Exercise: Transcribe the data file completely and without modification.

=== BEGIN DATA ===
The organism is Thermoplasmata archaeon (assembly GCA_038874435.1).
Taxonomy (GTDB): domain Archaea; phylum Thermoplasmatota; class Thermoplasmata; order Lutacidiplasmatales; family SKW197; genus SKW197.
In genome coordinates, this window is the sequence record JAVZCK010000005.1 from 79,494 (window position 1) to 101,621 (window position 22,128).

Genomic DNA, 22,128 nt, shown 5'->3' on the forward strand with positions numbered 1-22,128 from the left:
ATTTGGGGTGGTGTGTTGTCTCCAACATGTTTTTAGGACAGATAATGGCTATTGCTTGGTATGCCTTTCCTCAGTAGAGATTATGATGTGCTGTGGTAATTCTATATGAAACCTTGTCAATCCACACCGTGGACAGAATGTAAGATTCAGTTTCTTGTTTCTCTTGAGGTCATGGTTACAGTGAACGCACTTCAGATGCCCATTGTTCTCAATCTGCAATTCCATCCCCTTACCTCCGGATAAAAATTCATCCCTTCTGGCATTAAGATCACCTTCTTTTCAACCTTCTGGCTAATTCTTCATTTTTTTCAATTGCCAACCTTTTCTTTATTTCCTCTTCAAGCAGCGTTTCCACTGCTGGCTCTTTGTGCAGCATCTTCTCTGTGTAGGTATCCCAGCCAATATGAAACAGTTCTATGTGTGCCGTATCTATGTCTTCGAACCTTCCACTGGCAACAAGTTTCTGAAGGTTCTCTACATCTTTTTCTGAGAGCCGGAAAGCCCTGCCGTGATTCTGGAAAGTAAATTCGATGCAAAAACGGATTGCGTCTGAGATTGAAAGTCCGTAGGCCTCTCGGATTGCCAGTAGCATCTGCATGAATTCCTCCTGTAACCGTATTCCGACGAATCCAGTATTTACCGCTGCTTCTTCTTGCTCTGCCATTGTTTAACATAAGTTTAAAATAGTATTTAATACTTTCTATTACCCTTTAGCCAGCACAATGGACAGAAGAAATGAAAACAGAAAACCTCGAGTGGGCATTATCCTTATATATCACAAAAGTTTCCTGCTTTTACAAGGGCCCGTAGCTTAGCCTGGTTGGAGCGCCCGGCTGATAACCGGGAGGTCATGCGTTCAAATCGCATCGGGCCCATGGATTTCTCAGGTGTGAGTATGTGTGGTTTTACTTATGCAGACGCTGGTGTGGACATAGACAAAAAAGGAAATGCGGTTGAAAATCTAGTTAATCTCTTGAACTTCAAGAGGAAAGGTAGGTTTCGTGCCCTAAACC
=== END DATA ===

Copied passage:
The organism is Thermoplasmata archaeon (assembly GCA_038874435.1).
Taxonomy (GTDB): domain Archaea; phylum Thermoplasmatota; class Thermoplasmata; order Lutacidiplasmatales; family SKW197; genus SKW197.
In genome coordinates, this window is the sequence record JAVZCK010000005.1 from 79,494 (window position 1) to 101,621 (window position 22,128).

Genomic DNA, 22,128 nt, shown 5'->3' on the forward strand with positions numbered 1-22,128 from the left:
ATTTGGGGTGGTGTGTTGTCTCCAACATGTTTTTAGGACAGATAATGGCTATTGCTTGGTATGCCTTTCCTCAGTAGAGATTATGATGTGCTGTGGTAATTCTATATGAAACCTTGTCAATCCACACCGTGGACAGAATGTAAGATTCAGTTTCTTGTTTCTCTTGAGGTCATGGTTACAGTGAACGCACTTCAGATGCCCATTGTTCTCAATCTGCAATTCCATCCCCTTACCTCCGGATAAAAATTCATCCCTTCTGGCATTAAGATCACCTTCTTTTCAACCTTCTGGCTAATTCTTCATTTTTTTCAATTGCCAACCTTTTCTTTATTTCCTCTTCAAGCAGCGTTTCCACTGCTGGCTCTTTGTGCAGCATCTTCTCTGTGTAGGTATCCCAGCCAATATGAAACAGTTCTATGTGTGCCGTATCTATGTCTTCGAACCTTCCACTGGCAACAAGTTTCTGAAGGTTCTCTACATCTTTTTCTGAGAGCCGGAAAGCCCTGCCGTGATTCTGGAAAGTAAATTCGATGCAAAAACGGATTGCGTCTGAGATTGAAAGTCCGTAGGCCTCTCGGATTGCCAGTAGCATCTGCATGAATTCCTCCTGTAACCGTATTCCGACGAATCCAGTATTTACCGCTGCTTCTTCTTGCTCTGCCATTGTTTAACATAAGTTTAAAATAGTATTTAATACTTTCTATTACCCTTTAGCCAGCACAATGGACAGAAGAAATGAAAACAGAAAACCTCGAGTGGGCATTATCCTTATATATCACAAAAGTTTCCTGCTTTTACAAGGGCCCGTAGCTTAGCCTGGTTGGAGCGCCCGGCTGATAACCGGGAGGTCATGCGTTCAAATCGCATCGGGCCCATGGATTTCTCAGGTGTGAGTATGTGTGGTTTTACTTATGCAGACGCTGGTGTGGACATAGACAAAAAAGGAAATGCGGTTGAAAATCTAGTTAATCTCTTGAACTTCAAGAGGAAAGGTAGGTTTCGTGCCCTAAACC